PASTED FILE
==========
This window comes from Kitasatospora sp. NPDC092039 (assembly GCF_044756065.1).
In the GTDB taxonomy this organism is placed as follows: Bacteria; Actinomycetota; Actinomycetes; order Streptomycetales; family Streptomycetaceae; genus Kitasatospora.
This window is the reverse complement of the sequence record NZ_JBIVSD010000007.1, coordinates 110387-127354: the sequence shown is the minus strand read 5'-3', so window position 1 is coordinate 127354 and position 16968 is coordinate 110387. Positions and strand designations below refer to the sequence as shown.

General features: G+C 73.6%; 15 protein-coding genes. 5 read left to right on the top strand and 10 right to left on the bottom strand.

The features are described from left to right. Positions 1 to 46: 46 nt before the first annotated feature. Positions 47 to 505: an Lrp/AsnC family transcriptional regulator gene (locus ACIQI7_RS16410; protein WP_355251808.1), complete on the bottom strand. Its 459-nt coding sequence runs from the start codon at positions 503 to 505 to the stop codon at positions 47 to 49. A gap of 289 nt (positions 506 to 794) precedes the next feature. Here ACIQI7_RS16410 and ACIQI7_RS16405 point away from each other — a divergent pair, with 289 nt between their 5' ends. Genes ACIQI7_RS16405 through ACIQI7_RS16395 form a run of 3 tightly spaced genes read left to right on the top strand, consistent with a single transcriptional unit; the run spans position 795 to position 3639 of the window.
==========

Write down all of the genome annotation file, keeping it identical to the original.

This window comes from Kitasatospora sp. NPDC092039 (assembly GCF_044756065.1).
In the GTDB taxonomy this organism is placed as follows: Bacteria; Actinomycetota; Actinomycetes; order Streptomycetales; family Streptomycetaceae; genus Kitasatospora.
This window is the reverse complement of the sequence record NZ_JBIVSD010000007.1, coordinates 110387-127354: the sequence shown is the minus strand read 5'-3', so window position 1 is coordinate 127354 and position 16968 is coordinate 110387. Positions and strand designations below refer to the sequence as shown.

General features: G+C 73.6%; 15 protein-coding genes. 5 read left to right on the top strand and 10 right to left on the bottom strand.

The features are described from left to right. Positions 1 to 46: 46 nt before the first annotated feature. Positions 47 to 505: an Lrp/AsnC family transcriptional regulator gene (locus ACIQI7_RS16410; protein WP_355251808.1), complete on the bottom strand. Its 459-nt coding sequence runs from the start codon at positions 503 to 505 to the stop codon at positions 47 to 49. A gap of 289 nt (positions 506 to 794) precedes the next feature. Here ACIQI7_RS16410 and ACIQI7_RS16405 point away from each other — a divergent pair, with 289 nt between their 5' ends. Genes ACIQI7_RS16405 through ACIQI7_RS16395 form a run of 3 tightly spaced genes read left to right on the top strand, consistent with a single transcriptional unit; the run spans position 795 to position 3639 of the window.